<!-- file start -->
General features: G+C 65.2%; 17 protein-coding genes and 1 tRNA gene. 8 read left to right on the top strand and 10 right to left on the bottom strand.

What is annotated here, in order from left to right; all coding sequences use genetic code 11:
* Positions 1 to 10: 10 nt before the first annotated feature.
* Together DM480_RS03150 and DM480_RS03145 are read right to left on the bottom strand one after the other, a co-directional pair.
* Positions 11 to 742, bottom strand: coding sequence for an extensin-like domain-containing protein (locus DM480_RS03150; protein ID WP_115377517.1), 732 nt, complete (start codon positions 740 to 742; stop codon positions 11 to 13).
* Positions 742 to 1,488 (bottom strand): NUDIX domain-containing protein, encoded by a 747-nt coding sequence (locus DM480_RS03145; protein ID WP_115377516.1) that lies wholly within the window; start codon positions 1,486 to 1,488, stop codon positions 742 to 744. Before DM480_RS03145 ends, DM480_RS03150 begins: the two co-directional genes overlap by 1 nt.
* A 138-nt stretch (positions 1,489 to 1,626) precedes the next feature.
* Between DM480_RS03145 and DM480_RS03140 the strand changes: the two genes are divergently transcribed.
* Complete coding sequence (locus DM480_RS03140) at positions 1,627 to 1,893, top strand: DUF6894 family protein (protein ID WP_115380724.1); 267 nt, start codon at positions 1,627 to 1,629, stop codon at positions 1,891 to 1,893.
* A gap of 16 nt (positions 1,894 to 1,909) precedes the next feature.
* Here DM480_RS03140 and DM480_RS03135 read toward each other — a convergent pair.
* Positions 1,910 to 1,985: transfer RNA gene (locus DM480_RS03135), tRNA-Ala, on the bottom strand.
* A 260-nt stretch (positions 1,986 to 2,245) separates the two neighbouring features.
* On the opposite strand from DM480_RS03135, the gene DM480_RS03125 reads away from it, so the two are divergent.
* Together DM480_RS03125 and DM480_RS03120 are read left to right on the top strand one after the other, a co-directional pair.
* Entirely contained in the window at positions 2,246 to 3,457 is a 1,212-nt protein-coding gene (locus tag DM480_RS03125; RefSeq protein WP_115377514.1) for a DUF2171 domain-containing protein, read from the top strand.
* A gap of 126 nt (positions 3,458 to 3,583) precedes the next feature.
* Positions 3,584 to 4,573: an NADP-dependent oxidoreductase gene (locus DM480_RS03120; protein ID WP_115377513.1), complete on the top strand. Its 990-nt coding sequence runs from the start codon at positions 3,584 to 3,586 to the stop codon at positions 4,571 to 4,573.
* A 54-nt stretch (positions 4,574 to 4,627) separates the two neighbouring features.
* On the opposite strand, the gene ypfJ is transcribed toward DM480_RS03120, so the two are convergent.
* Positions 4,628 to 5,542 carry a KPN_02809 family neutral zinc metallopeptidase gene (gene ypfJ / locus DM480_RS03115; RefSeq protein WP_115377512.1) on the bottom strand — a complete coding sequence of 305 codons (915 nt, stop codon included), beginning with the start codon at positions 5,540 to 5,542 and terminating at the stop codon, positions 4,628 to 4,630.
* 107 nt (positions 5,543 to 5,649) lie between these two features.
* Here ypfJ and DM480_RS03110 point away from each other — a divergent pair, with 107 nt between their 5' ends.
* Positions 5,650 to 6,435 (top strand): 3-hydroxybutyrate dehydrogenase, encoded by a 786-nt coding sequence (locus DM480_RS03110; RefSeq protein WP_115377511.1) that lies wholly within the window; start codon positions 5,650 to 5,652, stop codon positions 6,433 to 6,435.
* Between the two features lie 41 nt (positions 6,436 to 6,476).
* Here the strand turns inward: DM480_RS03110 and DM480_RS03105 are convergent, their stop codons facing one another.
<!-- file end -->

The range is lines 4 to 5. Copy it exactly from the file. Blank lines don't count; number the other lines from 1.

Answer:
* Together DM480_RS03150 and DM480_RS03145 are read right to left on the bottom strand one after the other, a co-directional pair.
* Positions 11 to 742, bottom strand: coding sequence for an extensin-like domain-containing protein (locus DM480_RS03150; protein ID WP_115377517.1), 732 nt, complete (start codon positions 740 to 742; stop codon positions 11 to 13).